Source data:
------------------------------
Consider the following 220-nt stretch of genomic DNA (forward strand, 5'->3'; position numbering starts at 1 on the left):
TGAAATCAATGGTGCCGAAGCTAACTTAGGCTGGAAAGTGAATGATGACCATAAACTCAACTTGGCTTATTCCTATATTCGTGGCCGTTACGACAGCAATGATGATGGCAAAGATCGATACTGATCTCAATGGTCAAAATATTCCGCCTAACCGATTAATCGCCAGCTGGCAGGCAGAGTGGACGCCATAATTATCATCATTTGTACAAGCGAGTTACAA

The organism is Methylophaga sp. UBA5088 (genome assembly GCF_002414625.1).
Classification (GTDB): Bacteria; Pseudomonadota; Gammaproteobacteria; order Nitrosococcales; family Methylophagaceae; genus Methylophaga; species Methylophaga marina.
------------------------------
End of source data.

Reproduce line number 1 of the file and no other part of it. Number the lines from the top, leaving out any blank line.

Consider the following 220-nt stretch of genomic DNA (forward strand, 5'->3'; position numbering starts at 1 on the left):